Ben finds an unusual old bottle buried in the school yard, and in a roundabout way it helps Ben and his family find out what is causing some of the persistent problems he has both at home and at school.
This graphic novel re-telling of Kathy Hoopmann's best-selling Blue Bottle Mystery brings the much-loved fantasy story to life for a new generation of readers. The hero is Ben, a boy with Asperger Syndrome (AS). When Ben and his friend Andy find an old bottle in the school yard, little do they know of the surprises about to be unleashed in their lives. Bound up with this exciting mystery is the story of how Ben is diagnosed with AS and how he and his family deal with the problems and joys that come along with it.
'This resource will be very valuable for professionals planning in-service training to assist settings to develop as Autistic Spectrum Disorder-friendly environments...the training would also help all settings become truly inclusive and friendly for all children and young people' - Special Children Includes CD-Rom A growing number of pupils with Autistic Spectrum Disorders (ASDs) are educated in mainstream settings. To support them effectively and maximise their learning potential, it is essential that all school staff fully understand their needs. This complete training package can be delivered during staff meetings and on INSET days, to ensure autism-friendly practice throughout the school. This toolkit demonstrates the value of using self-evaluation tools to improve services and includes: - a CD Rom with PowerPoint slides - guidance on how best to deliver INSET - activities and case studies to facilitate discussion - discussions of issues for consideration in relation to School Access Plans and the Disability Equality Duty - advice on useful resources, literature and web sites. Teachers, SENCOs and management staff in primary and secondary schools will find this an essential training resource.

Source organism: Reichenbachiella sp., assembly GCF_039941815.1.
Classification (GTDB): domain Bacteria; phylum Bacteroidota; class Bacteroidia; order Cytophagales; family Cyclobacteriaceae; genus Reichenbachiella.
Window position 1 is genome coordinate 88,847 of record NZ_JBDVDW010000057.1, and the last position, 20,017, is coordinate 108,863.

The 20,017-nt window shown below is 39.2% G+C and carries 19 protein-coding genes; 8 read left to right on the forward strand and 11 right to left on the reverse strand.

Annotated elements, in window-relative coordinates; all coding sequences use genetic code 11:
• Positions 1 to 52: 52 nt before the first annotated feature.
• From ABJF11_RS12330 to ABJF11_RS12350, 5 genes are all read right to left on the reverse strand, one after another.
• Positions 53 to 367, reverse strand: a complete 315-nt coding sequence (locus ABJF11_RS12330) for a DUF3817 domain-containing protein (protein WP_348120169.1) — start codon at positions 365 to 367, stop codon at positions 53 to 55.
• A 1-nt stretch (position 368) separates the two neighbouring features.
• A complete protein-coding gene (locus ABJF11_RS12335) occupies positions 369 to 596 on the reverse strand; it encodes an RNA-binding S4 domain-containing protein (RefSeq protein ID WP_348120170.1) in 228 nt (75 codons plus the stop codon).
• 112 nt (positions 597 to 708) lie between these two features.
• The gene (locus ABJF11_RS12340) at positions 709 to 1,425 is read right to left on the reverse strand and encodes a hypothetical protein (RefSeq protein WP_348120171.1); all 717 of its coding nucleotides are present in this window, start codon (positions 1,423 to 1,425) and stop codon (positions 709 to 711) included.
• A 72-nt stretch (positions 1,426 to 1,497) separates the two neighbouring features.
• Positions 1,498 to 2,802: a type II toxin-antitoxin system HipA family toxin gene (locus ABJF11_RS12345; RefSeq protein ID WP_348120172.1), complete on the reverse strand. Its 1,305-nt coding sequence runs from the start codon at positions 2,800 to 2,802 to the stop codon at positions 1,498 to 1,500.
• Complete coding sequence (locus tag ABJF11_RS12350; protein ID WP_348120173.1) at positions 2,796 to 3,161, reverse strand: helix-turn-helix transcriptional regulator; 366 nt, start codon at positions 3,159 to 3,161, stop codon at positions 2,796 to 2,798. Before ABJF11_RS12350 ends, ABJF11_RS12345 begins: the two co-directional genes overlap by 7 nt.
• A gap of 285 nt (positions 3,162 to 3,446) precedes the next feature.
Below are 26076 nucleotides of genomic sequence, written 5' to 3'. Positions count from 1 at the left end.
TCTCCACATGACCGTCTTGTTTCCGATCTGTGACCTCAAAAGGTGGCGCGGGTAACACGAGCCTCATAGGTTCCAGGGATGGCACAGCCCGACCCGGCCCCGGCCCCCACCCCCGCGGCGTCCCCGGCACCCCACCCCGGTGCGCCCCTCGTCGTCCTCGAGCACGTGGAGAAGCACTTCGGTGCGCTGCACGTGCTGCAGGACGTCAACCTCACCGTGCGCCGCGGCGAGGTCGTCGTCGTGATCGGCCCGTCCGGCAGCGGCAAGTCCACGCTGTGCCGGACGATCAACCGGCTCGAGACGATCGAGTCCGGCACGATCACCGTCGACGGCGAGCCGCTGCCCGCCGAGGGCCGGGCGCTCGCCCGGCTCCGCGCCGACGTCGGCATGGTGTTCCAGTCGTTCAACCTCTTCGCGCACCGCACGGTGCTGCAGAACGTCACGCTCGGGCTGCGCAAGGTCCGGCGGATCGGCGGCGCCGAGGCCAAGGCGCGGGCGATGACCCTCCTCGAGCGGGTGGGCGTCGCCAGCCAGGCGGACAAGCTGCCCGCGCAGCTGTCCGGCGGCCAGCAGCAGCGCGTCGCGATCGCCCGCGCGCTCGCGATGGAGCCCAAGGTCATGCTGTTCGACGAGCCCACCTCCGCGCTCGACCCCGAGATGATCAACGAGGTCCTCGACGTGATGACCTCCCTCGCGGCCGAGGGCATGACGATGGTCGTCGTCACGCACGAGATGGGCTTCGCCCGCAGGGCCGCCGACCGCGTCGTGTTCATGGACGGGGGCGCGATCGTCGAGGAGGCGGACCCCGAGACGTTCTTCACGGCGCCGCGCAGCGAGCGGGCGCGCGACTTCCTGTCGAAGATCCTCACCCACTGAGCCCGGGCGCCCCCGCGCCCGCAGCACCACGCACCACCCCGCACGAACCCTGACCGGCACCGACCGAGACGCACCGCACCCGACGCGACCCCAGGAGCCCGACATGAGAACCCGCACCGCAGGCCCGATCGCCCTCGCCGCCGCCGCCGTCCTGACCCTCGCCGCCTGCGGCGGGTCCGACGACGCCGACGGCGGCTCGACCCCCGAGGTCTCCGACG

A Guide for Parents and Carers of Children with an Autism Spectrum Disorder
Author: Rachel Pike
Publisher: National Autistic Society
Category: Autism in children
At The National Autistic Society we are often asked about how best to talk to someone about their autism diagnosis. We feel that a person with autism has the right to know their diagnosis. Wanting to protect someone from their diagnosis can feel like the kindest thing to do, but in reality it often gets harder the longer it is delayed. There are definite advantages to talking about the diagnosis, but these vary between individuals. Many people have commented that they would like to have known earlier because knowing their diagnosis came as a relief and a source of comfort. This book offers a wealth of advice and guidance. Aimed primarily at parents and carers of younger children, it includes helpful information also for schools and for people working with adults with autism.